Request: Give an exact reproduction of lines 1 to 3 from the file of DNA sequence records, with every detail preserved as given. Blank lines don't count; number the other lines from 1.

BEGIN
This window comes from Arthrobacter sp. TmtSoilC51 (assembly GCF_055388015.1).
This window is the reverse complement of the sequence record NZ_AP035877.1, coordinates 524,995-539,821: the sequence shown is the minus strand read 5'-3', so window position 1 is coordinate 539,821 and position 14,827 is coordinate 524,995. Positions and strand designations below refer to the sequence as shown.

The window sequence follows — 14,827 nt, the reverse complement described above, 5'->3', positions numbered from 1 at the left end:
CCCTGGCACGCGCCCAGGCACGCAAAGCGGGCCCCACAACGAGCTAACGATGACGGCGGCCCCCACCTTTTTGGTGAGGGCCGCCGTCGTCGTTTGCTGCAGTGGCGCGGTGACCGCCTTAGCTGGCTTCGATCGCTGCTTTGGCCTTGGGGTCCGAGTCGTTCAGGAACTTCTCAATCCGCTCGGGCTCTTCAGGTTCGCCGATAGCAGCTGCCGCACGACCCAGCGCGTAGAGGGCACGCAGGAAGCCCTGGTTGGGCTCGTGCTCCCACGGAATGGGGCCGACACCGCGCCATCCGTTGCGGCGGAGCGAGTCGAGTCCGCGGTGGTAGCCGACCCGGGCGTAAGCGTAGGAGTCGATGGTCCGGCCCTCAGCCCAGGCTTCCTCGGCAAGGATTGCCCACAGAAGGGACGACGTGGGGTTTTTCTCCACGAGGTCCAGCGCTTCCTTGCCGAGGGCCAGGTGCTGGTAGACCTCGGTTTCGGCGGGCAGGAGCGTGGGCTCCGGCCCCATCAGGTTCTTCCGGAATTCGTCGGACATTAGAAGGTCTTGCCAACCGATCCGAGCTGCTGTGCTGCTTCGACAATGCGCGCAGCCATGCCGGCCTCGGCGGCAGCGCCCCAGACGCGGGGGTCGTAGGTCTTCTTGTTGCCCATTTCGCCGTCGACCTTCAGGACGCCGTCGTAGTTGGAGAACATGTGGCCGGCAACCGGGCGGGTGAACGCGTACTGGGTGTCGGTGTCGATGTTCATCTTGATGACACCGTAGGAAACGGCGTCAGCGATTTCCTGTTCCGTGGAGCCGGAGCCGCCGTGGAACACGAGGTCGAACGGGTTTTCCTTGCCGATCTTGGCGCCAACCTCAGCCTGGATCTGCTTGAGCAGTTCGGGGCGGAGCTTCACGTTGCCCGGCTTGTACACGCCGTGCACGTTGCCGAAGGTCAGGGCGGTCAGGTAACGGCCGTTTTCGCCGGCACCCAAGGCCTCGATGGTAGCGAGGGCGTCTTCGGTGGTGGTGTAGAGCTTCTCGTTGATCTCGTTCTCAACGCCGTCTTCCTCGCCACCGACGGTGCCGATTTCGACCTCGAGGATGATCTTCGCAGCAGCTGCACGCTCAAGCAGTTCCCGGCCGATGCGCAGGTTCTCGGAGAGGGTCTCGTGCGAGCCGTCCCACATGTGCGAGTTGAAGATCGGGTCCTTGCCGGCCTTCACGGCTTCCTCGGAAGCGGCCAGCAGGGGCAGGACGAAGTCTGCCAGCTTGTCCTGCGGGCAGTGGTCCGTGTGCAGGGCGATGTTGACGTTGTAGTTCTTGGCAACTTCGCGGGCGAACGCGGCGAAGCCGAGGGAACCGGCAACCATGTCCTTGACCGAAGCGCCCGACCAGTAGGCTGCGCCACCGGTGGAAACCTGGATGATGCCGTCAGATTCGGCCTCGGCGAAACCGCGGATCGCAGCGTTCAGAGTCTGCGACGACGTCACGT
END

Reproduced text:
This window comes from Arthrobacter sp. TmtSoilC51 (assembly GCF_055388015.1).
This window is the reverse complement of the sequence record NZ_AP035877.1, coordinates 524,995-539,821: the sequence shown is the minus strand read 5'-3', so window position 1 is coordinate 539,821 and position 14,827 is coordinate 524,995. Positions and strand designations below refer to the sequence as shown.

The window sequence follows — 14,827 nt, the reverse complement described above, 5'->3', positions numbered from 1 at the left end: